Apart from its new Digital Education Action Plan, the EU Commission also presented its vision on creating a European Education Area on 30 September 2020. Both Communications shall contribute to a speedy recovery and a better transition to a digital and green society.
What is needed to cushion the consequences of the Coronavirus crisis, is, apart from short-term financial support for businesses and employees, also long-term and sustainable investments – in particular an education system, which can cope with the challenges of a green and digital transition.
Digital Education Action Plan
Digital education is one of the key action plans to make Europa fit for the digital age. It was for the first time established in 2018. The updated Action Plan 2021 - 2027 is not only meant for a significantly longer period; it is also significantly more ambitious than its predecessor. It goes far beyond formal education, draws lessons from the Coronavirus crisis and outlines a plan for an efficient education ecosystem, which predominantly focusses on the competencies for the digital transition. With regard to digital remote learning, homeschooling during the Coronavirus lockdown has harshly exposed weaknesses across Europe, also in respect of adult education. Hence in concrete terms, the Action Plan provides financial support to expand broadband access for educational institutions and to convey digital competencies for teaching staff. Apart from that, an update of the digital competence framework – comparable with the Common European Framework of Reference for Languages – shall help to classify digital competencies and to make them comparable across Europe. In order to strengthen the exchange in the digital education sector at EU level, it has been planned to set up a European platform, which promotes cooperation and utilizes synergies between relevant policy areas. The intention is the parallel development of national consultation services and to strengthen the cooperation between public and private sector.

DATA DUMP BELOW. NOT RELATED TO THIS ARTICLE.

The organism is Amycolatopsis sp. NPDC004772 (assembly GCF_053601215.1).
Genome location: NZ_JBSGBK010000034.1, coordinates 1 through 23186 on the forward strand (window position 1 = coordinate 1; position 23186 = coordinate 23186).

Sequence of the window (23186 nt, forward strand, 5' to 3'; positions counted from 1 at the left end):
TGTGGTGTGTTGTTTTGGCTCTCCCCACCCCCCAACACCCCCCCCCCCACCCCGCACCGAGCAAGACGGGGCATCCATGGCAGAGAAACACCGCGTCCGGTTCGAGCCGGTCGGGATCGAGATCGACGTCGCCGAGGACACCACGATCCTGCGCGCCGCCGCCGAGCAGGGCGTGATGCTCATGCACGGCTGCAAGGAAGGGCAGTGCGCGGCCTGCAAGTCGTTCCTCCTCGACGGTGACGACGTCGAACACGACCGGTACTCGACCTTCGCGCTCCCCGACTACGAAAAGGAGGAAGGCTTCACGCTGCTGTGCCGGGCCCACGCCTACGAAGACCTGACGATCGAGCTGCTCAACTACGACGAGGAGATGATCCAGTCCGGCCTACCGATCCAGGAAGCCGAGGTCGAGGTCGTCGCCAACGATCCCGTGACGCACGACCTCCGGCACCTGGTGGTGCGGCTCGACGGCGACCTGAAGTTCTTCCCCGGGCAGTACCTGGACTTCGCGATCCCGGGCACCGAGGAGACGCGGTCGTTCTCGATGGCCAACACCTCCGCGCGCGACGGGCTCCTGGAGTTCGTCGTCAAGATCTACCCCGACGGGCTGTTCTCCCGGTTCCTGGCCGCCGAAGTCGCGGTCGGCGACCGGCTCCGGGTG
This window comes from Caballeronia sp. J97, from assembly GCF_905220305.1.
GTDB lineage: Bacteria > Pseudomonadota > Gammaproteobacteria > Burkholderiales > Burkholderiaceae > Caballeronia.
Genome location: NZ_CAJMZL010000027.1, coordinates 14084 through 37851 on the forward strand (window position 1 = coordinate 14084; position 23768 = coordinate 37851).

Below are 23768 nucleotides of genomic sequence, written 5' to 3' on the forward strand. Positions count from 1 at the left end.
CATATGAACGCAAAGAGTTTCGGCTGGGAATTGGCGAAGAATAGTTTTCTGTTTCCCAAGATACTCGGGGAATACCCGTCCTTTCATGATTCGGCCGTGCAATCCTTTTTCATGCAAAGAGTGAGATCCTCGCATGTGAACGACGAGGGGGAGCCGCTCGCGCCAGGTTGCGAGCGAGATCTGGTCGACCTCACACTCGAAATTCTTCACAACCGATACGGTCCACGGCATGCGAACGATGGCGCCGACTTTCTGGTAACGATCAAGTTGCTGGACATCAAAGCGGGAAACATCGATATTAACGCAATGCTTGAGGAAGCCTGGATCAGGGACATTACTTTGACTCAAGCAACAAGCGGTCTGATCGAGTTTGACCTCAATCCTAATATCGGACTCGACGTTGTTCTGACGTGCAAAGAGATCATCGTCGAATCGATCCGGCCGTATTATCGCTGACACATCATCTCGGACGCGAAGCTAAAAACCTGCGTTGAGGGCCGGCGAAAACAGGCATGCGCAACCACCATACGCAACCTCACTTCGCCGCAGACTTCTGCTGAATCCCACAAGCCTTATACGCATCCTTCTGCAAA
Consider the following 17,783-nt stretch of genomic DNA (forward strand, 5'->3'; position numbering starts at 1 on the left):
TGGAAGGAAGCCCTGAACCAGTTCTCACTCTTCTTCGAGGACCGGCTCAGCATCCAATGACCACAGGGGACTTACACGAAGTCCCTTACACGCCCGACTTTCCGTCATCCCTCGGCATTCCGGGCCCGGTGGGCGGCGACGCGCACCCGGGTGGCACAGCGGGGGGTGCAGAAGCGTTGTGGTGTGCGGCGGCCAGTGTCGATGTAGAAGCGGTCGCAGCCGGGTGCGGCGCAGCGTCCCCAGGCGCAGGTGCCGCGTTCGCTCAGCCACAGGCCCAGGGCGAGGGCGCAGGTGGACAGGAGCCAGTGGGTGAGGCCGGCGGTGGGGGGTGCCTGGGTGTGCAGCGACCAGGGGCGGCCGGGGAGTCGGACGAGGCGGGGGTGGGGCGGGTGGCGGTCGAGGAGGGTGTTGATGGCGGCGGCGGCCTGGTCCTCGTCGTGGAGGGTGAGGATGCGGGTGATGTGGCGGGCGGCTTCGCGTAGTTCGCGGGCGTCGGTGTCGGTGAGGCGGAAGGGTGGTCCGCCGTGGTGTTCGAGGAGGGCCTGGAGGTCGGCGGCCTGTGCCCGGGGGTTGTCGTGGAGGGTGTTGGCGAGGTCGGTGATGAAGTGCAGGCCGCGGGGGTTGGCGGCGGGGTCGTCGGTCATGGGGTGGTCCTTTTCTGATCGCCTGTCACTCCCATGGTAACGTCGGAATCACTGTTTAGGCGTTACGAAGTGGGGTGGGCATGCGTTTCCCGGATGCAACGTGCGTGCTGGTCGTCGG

Vision of a European Education Area
In a second Communication, the Commission presented its vision to create a European Education Area by 2025. Apart from new initiatives and comprehensive investments, this also provides for greater cooperation between Member States. This shall not only enable all Europeans to optimally use the educational and vocational training opportunities within the EU, but also improve the quality, the inclusivity as well as the digital and green dimension of national education systems. The basic idea in jointly designing a European Education Area shall be that teachers and learners will have the same opportunity to teach and learn across the whole continent and that educational institutions and partners all over Europe (and in other parts of the world) will be able to unite and coordinate – for example, with regard to convergence of curricula or mobility.
In concrete terms, the European Education Area shall comprise six dimensions – among them quality, inclusion and gender equality as well as green and digital transitions. Part of the review is to find out as to how quality and academic achievement could be improved and how inclusion and gender equality could be better incorporated in (higher) education. The Communication also names instruments and milestones, which shall contribute to establishing a European Education Area. The cooperation in already existing working groups shall be continued and intensified by greater collaboration with civil society and researchers.
AK demands more intensive measures regarding training and further education
Both initiatives will also be dealt with within the scope of the Third European Education Summit, which the Commission has scheduled to take place online on 10 December 2020. Ministers and stakeholders will discuss how general and vocational training can be made fit for the digital age. From the point of view of the Chamber of Labour, digital competencies are key to enable all citizens to participate in an increasingly digitalised society. Hence, it had already before the Coronavirus crisis demanded more intensive measures in the vocational and training sector and warns against a digital divide due to different options to access the digital infrastructure.